The recent 2017 Federal Budget catch-cries of "good debt vs bad debt" and "security, opportunity, fairness" pitifully fail to cloud the class antagonisms that afflicts Australia. From the disastrous 2014 Budget of "lifters and leaners", Turnbull's Coalition government has taken the 'Labor Lite' route to swoon support for this year's Federal Budget.
However the working class, who are becoming more and more impoverished, can clearly see a con when Treasurer Morrison offers hollow inducements such as: increasing the Medicare levy to fund the National Disability Insurance Scheme (NDIS); supposed increase of $18 billion for needs based funding of Australian schools; introduction of the First Home Super Saver Scheme that will enable first home buyers to direct some income into super accounts, at a lower tax rate than normal and allegedly 'assist' them to the purchase a house.
The philosophy of the rich is one of making the working class pay!
The reality is that these measures either cost Australian workers without touching the rich or corporations, or do pathetically little to improve the livelihoods of ordinary people. Tax payers will pay a 0.5% increase in their Medicare levy to finance the NDIS whilst the rich can now rejoice that the 2% deficit levy will be removed.
The increase of $18 billion for needs-based funding for Australian schools is in actual fact a $22 billion decrease from the original Gonski $30 billion funding recommendation for schools. Similarly, the First Home Super Saver Scheme will do little to make homes affordable to the working class, despite the Government claims that it will help first home buyers to save a deposit 30 per cent faster.
What would help first home buyers is ceasing Negative Gearing and Capital Gains discounts to investors who cash in on it and consequently dominate the housing market and push up prices, causing the housing speculation bubble to eventually crash.
Another pea and thimble trick is the 0.06 percent levy on the bank liabilities creating a $1.5 billion tax impost for the Big Four Banks. However, this will be compensated when the corporate tax cuts are introduced, a measure that will eventually give away $50 billion from the Government coffers when the company tax rate is reduced to 25%.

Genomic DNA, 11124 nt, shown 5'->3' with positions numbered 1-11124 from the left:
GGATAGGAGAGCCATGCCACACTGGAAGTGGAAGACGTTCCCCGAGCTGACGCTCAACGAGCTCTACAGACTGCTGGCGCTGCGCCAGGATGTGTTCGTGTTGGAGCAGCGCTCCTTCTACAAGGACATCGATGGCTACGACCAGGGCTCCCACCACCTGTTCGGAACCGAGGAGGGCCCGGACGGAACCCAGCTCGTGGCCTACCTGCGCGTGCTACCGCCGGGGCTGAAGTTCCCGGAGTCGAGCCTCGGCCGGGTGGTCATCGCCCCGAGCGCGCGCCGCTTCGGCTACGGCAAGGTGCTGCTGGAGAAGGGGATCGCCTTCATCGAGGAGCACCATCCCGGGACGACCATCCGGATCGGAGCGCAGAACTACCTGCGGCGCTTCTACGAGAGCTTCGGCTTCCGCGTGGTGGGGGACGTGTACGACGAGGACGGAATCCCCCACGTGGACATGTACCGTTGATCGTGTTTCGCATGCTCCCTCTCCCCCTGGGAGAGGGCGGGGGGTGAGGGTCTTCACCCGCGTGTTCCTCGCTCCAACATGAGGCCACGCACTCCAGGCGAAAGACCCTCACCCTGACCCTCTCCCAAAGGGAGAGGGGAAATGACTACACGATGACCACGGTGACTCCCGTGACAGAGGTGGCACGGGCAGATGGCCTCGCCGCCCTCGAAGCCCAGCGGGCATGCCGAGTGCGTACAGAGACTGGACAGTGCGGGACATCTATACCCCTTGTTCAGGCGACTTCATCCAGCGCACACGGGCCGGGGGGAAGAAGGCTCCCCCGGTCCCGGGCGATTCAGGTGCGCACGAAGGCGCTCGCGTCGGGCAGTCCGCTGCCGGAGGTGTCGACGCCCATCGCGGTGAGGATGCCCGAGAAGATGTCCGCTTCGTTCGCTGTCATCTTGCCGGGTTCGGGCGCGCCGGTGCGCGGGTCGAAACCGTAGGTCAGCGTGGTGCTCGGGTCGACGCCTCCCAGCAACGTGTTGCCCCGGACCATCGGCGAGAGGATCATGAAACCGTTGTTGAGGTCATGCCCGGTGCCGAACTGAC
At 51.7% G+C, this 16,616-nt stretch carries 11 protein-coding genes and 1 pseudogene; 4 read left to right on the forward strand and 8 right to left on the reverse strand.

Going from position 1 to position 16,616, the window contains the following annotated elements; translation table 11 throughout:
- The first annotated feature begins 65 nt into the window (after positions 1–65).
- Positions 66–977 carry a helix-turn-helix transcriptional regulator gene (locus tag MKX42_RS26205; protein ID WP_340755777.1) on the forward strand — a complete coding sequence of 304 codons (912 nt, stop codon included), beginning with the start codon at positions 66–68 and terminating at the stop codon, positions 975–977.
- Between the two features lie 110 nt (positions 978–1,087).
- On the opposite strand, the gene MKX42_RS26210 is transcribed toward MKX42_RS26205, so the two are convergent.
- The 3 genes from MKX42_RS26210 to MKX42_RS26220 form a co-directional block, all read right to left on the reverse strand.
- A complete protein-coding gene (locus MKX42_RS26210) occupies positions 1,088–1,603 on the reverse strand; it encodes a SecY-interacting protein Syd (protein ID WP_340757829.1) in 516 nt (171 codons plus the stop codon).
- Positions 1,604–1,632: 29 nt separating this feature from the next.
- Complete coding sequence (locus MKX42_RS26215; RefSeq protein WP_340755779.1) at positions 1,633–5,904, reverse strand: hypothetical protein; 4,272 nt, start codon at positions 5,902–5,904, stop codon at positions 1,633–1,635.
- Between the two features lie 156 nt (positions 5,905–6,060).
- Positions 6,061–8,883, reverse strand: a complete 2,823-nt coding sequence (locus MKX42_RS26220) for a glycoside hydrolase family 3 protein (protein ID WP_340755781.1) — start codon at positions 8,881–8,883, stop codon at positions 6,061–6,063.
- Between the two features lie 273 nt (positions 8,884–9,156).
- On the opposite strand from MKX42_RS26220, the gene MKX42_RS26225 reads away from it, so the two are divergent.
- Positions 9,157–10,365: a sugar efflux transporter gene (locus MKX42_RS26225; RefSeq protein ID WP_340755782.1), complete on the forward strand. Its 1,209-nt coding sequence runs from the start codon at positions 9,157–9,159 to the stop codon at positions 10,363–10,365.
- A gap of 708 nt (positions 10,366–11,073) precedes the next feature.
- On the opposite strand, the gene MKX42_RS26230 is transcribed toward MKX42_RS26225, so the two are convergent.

Much fan-fare has been placed on the Turnbull Government’s Budget commitment to boost and improve infrastructure. Here is where the Coalition posits the analogy of "good debt vs bad debt", counter-posing that spending on infrastructure is better than recurrent spending on social welfare, education and health.
Billions of dollars will presumably be spent on a mixture of energy, rail and road infrastructure projects throughout the nation. $5 billion will be spent on constructing Sydney's postponed second international airport. It is doubtful whether all of these infrastructure commitments will be undertaken due to the current economic slump.
The 2017–2018 budget is now the tenth that has vowed to achieve a surplus within a four-year budget cycle. With a large deficit of $29.4 billion and public debt out of control credit agencies and big business are not happy and are threatening to downgrade Australia’s current AAA rating. Australian businesses will then have to borrow at higher interest rates which will further weaken economic activity.
Capitalism's growth paradigm: the fool's paradise
The illusion of a 'return to surplus budget' is premised on the unlikely forecast of economic growth, both globally and in Australia. Turnbull's Budget envisages the expansion of the Chinese, Japanese and US economies over the next few years, thereby keeping up Australian export prices and government tax revenues from both company and personal income taxes, and attracting further inflows of foreign investment. Out of all this fantasizing about economic growth, Australian GDP apparently will climb from 1.75 percent in 2017 to 3 percent in 2020.
In continuing its commitments to keep Australia tied up to US-led wars of aggression, the Turnbull Government will maintain its escalating financial allocation to the military, intelligence and police. Their budget boosted military expenditure by 6.1 percent this financial year and will keep increasing it up till 2021.
Around $150 billion will go to the military over the next couple of years to pay for F-35 jet fighters, new surface warships, the start-up construction of 10 new submarines and the funding of Australia's continuing involvement in military operations in Afghanistan, Iraq and Syria. In the next ten years, approximately $494 billion will be spent on the military by the Australian Government to further its inter-operability with the US war-machine and contribute towards American dominance of the world.
The economic reality for the Turnbull Government is that capitalism in Australia will be trapped in a low growth and a low profitability future. Because of the difficult task of imposing control over the working class and cutting public spending and wages there will be continuing political and economic turbulence for this and any future 'Shorten/Labor Government'.